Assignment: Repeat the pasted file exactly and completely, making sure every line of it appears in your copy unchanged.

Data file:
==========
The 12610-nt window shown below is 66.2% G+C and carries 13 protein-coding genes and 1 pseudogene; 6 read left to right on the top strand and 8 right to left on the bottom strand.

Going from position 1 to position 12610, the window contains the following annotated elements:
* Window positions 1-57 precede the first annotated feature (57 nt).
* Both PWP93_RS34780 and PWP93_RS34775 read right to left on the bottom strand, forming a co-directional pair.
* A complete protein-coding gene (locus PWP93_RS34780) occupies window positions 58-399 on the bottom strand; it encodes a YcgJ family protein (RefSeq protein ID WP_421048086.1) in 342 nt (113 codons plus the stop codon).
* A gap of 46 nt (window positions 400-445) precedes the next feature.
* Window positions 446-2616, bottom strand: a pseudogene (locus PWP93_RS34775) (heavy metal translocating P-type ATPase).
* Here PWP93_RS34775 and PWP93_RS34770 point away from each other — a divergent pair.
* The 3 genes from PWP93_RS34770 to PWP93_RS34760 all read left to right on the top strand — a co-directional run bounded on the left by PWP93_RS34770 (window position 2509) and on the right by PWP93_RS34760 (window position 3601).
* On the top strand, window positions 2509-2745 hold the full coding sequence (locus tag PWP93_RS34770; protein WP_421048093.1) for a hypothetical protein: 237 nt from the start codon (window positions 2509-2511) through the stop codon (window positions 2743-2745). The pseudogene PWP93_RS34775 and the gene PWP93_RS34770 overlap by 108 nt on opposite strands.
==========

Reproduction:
The 12610-nt window shown below is 66.2% G+C and carries 13 protein-coding genes and 1 pseudogene; 6 read left to right on the top strand and 8 right to left on the bottom strand.

Going from position 1 to position 12610, the window contains the following annotated elements:
* Window positions 1-57 precede the first annotated feature (57 nt).
* Both PWP93_RS34780 and PWP93_RS34775 read right to left on the bottom strand, forming a co-directional pair.
* A complete protein-coding gene (locus PWP93_RS34780) occupies window positions 58-399 on the bottom strand; it encodes a YcgJ family protein (RefSeq protein ID WP_421048086.1) in 342 nt (113 codons plus the stop codon).
* A gap of 46 nt (window positions 400-445) precedes the next feature.
* Window positions 446-2616, bottom strand: a pseudogene (locus PWP93_RS34775) (heavy metal translocating P-type ATPase).
* Here PWP93_RS34775 and PWP93_RS34770 point away from each other — a divergent pair.
* The 3 genes from PWP93_RS34770 to PWP93_RS34760 all read left to right on the top strand — a co-directional run bounded on the left by PWP93_RS34770 (window position 2509) and on the right by PWP93_RS34760 (window position 3601).
* On the top strand, window positions 2509-2745 hold the full coding sequence (locus tag PWP93_RS34770; protein WP_421048093.1) for a hypothetical protein: 237 nt from the start codon (window positions 2509-2511) through the stop codon (window positions 2743-2745). The pseudogene PWP93_RS34775 and the gene PWP93_RS34770 overlap by 108 nt on opposite strands.